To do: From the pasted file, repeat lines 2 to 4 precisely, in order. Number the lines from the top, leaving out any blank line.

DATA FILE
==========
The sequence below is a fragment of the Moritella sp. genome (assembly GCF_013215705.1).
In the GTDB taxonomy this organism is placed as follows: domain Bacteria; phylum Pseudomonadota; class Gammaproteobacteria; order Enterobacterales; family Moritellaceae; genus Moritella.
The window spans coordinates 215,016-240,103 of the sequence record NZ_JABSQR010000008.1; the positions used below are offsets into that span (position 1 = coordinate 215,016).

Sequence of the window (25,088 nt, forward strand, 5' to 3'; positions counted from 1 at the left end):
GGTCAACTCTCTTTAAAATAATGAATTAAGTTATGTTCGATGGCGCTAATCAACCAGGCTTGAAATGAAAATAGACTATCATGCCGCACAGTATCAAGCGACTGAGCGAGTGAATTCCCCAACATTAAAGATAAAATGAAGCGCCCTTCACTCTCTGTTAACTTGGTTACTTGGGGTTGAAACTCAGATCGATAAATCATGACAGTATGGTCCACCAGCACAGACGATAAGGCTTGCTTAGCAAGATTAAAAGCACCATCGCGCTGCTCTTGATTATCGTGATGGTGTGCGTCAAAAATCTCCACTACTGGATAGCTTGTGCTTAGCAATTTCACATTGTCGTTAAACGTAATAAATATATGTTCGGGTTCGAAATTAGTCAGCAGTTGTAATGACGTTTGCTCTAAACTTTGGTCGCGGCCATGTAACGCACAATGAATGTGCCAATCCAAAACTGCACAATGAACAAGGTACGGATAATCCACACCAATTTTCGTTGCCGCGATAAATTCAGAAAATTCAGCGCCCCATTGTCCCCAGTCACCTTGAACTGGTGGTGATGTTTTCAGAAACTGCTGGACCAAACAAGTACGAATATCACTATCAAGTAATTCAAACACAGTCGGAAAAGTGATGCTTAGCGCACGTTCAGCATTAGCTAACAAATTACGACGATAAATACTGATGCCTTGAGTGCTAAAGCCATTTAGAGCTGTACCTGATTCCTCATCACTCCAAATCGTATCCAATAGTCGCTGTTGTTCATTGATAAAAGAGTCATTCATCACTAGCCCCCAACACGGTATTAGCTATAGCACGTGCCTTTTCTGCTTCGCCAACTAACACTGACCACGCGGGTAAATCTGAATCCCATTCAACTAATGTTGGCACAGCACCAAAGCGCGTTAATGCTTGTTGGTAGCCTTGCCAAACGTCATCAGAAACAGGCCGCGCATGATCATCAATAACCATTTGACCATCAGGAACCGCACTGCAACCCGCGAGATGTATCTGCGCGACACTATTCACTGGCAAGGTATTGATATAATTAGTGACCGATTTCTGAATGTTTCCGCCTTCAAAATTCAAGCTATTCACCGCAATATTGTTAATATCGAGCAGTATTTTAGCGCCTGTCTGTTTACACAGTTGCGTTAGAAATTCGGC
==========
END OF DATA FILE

In the GTDB taxonomy this organism is placed as follows: domain Bacteria; phylum Pseudomonadota; class Gammaproteobacteria; order Enterobacterales; family Moritellaceae; genus Moritella.
The window spans coordinates 215,016-240,103 of the sequence record NZ_JABSQR010000008.1; the positions used below are offsets into that span (position 1 = coordinate 215,016).

Sequence of the window (25,088 nt, forward strand, 5' to 3'; positions counted from 1 at the left end):